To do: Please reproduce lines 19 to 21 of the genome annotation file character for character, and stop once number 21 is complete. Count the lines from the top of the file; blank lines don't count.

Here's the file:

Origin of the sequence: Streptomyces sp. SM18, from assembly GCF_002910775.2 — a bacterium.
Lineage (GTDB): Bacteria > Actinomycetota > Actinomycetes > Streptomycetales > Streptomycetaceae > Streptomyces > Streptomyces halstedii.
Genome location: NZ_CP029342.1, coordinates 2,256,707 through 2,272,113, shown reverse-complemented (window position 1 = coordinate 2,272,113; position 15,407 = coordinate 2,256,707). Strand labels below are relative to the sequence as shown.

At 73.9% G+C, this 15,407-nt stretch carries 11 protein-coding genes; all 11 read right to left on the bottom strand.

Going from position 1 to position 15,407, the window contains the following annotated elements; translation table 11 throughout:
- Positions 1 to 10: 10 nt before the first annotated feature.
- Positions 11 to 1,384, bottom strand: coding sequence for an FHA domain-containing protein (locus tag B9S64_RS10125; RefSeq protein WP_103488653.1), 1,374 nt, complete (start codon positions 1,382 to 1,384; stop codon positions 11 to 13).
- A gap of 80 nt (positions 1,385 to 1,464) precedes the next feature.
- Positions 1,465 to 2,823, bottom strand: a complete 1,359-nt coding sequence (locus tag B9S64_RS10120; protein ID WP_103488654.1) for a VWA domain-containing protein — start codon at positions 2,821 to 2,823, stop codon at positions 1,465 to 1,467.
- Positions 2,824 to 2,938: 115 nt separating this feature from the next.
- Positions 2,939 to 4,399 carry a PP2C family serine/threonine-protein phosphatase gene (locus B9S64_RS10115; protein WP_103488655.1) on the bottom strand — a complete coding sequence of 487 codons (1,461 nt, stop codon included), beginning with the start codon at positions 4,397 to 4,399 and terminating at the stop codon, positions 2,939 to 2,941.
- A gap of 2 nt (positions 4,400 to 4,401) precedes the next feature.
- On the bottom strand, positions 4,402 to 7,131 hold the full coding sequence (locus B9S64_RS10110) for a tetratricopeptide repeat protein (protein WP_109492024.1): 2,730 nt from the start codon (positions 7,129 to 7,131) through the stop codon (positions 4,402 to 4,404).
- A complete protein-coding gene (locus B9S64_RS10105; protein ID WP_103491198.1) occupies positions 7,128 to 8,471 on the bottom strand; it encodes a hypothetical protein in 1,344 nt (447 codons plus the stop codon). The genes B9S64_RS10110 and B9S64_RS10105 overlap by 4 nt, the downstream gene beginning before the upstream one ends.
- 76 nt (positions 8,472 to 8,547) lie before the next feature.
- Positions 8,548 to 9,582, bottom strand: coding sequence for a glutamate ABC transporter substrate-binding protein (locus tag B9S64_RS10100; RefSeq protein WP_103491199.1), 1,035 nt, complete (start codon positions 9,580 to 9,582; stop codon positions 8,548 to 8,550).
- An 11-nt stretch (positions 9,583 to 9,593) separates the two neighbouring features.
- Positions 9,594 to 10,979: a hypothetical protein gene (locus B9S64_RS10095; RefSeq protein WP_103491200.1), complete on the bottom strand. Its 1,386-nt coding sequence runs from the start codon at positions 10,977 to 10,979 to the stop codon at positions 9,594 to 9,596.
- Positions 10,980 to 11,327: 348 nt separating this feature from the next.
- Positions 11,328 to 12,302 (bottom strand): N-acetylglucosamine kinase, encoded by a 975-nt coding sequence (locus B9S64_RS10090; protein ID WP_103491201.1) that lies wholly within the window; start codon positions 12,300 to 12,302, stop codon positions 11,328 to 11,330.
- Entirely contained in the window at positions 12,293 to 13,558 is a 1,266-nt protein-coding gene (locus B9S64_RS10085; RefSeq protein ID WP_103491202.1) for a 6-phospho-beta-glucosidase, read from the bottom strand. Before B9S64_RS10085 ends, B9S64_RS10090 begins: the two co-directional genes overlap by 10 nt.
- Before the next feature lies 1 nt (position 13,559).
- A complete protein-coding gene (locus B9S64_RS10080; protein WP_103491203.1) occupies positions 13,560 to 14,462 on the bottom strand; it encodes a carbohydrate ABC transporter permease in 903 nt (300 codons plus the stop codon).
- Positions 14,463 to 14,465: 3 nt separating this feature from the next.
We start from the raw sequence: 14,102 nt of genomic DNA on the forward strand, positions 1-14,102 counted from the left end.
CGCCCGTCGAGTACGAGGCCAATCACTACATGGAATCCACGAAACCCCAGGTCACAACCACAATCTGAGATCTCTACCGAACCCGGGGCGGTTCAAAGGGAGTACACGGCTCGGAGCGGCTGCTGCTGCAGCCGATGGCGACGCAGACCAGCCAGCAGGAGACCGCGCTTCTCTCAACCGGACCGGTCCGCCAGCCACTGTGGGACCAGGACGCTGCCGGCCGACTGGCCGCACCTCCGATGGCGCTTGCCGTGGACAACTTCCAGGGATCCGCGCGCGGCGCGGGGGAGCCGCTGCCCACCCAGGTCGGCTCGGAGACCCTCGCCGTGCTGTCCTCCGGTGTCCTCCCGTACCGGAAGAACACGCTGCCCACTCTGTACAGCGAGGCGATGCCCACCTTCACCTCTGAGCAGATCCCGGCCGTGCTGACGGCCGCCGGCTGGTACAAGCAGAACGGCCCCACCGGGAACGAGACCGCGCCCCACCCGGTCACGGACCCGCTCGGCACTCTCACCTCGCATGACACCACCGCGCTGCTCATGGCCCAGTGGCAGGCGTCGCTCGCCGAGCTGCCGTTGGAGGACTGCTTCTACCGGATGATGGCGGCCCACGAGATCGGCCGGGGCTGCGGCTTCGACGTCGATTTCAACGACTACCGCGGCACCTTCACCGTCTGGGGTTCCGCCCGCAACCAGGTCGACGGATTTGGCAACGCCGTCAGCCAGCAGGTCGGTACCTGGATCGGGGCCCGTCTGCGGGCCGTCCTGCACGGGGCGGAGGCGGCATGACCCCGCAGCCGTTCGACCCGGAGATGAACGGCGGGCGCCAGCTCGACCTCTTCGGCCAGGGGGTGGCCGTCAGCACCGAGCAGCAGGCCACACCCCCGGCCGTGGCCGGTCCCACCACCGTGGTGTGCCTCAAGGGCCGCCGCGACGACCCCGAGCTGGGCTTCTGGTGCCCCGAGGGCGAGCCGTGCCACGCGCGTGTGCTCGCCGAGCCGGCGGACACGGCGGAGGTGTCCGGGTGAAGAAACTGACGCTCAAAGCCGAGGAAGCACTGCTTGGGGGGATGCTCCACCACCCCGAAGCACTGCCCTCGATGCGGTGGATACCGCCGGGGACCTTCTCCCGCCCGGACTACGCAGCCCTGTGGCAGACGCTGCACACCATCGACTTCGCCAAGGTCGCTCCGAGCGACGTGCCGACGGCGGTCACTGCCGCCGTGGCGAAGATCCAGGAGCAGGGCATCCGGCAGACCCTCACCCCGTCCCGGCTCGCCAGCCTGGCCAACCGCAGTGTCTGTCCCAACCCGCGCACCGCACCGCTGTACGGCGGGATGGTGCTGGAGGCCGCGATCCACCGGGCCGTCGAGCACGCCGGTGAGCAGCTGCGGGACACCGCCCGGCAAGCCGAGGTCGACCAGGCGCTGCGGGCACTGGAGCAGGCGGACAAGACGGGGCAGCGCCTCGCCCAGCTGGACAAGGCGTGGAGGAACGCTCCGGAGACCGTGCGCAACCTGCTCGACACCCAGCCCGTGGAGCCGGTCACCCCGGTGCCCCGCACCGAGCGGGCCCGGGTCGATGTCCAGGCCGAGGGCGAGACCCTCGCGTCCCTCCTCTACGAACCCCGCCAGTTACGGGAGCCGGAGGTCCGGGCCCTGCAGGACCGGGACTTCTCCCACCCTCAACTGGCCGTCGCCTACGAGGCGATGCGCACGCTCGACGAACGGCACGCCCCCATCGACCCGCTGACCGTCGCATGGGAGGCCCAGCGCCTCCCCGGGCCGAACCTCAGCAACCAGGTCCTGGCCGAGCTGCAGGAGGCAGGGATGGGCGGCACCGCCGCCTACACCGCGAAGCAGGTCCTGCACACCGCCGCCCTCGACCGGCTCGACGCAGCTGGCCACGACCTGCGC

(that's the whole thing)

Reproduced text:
- Positions 10,980 to 11,327: 348 nt separating this feature from the next.
- Positions 11,328 to 12,302 (bottom strand): N-acetylglucosamine kinase, encoded by a 975-nt coding sequence (locus B9S64_RS10090; protein ID WP_103491201.1) that lies wholly within the window; start codon positions 12,300 to 12,302, stop codon positions 11,328 to 11,330.
- Entirely contained in the window at positions 12,293 to 13,558 is a 1,266-nt protein-coding gene (locus B9S64_RS10085; RefSeq protein ID WP_103491202.1) for a 6-phospho-beta-glucosidase, read from the bottom strand. Before B9S64_RS10085 ends, B9S64_RS10090 begins: the two co-directional genes overlap by 10 nt.